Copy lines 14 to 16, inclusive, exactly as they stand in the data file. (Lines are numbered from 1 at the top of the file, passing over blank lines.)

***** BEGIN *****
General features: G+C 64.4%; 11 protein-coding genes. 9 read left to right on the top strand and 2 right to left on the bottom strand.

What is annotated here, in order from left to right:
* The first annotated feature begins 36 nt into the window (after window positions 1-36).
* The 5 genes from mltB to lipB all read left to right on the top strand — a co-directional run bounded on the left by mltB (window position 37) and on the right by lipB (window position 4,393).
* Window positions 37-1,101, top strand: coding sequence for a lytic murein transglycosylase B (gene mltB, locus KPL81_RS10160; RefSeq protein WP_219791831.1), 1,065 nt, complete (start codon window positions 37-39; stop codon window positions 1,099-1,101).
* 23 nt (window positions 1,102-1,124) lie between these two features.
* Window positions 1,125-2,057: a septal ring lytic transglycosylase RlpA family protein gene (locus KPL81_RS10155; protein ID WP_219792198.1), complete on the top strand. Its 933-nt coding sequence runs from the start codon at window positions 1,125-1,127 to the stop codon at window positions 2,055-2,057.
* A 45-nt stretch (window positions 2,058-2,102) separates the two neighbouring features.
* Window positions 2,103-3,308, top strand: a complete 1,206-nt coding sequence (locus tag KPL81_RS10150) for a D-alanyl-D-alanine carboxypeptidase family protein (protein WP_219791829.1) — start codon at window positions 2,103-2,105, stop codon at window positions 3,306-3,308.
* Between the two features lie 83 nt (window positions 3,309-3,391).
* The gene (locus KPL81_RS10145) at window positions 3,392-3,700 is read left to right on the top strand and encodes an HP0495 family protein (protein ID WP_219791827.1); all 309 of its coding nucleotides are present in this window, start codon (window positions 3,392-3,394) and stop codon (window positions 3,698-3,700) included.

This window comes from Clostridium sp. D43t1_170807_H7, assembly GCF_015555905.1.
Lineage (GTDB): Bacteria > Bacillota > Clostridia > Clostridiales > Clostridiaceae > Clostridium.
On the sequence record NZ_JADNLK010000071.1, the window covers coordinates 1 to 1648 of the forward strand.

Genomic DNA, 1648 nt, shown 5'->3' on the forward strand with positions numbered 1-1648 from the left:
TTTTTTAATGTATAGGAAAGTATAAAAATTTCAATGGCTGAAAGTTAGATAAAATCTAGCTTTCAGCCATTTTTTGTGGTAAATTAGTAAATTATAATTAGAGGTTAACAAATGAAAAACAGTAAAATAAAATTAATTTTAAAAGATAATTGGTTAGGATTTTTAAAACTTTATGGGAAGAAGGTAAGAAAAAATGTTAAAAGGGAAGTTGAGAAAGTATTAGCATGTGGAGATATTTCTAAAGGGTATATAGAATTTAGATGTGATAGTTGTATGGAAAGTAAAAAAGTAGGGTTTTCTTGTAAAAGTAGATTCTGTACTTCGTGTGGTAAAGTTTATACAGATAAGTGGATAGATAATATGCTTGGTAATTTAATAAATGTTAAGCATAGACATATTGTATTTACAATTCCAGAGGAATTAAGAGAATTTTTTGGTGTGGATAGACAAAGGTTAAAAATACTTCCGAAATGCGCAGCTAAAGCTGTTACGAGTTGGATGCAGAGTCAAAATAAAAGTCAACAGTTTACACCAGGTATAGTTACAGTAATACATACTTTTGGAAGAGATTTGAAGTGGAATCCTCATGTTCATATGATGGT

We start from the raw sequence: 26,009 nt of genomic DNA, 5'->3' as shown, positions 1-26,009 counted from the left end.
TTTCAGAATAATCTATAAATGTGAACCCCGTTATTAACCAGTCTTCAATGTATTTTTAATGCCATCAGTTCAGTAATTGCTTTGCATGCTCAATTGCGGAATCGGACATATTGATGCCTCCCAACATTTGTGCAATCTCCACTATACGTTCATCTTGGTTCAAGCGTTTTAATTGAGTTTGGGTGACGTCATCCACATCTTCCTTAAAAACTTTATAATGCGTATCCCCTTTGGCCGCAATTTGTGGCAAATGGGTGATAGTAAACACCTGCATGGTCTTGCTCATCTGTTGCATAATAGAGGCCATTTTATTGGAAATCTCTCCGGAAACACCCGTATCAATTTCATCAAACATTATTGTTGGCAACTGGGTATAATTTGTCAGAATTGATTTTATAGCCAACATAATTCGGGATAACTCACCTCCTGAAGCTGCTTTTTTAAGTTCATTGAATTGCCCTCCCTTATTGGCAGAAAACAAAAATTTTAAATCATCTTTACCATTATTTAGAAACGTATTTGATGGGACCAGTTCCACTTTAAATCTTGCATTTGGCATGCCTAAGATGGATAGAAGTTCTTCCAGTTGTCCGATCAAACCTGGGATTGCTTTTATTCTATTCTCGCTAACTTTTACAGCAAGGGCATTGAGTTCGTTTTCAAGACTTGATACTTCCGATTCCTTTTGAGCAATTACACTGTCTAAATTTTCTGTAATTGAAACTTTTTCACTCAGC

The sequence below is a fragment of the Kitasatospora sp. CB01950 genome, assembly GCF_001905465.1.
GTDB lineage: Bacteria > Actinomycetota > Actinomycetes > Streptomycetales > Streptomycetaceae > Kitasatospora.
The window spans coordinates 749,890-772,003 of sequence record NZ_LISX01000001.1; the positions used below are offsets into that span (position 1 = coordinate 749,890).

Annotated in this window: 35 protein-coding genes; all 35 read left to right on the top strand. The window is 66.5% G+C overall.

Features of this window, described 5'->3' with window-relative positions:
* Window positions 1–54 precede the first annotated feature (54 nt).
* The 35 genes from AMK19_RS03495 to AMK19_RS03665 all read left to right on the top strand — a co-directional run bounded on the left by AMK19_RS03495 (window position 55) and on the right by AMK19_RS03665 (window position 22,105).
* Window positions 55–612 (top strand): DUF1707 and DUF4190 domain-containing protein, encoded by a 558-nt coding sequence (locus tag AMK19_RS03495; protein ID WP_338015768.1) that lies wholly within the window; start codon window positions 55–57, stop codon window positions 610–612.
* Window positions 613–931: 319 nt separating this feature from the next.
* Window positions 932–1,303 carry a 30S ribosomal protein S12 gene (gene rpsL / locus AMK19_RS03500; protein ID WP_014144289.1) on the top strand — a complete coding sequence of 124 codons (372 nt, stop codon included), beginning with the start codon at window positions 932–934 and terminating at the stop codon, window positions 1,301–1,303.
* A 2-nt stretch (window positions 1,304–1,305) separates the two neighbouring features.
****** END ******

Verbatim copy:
On the sequence record NZ_JADNLK010000071.1, the window covers coordinates 1 to 1648 of the forward strand.

Genomic DNA, 1648 nt, shown 5'->3' on the forward strand with positions numbered 1-1648 from the left:
TTTTTTAATGTATAGGAAAGTATAAAAATTTCAATGGCTGAAAGTTAGATAAAATCTAGCTTTCAGCCATTTTTTGTGGTAAATTAGTAAATTATAATTAGAGGTTAACAAATGAAAAACAGTAAAATAAAATTAATTTTAAAAGATAATTGGTTAGGATTTTTAAAACTTTATGGGAAGAAGGTAAGAAAAAATGTTAAAAGGGAAGTTGAGAAAGTATTAGCATGTGGAGATATTTCTAAAGGGTATATAGAATTTAGATGTGATAGTTGTATGGAAAGTAAAAAAGTAGGGTTTTCTTGTAAAAGTAGATTCTGTACTTCGTGTGGTAAAGTTTATACAGATAAGTGGATAGATAATATGCTTGGTAATTTAATAAATGTTAAGCATAGACATATTGTATTTACAATTCCAGAGGAATTAAGAGAATTTTTTGGTGTGGATAGACAAAGGTTAAAAATACTTCCGAAATGCGCAGCTAAAGCTGTTACGAGTTGGATGCAGAGTCAAAATAAAAGTCAACAGTTTACACCAGGTATAGTTACAGTAATACATACTTTTGGAAGAGATTTGAAGTGGAATCCTCATGTTCATATGATGGT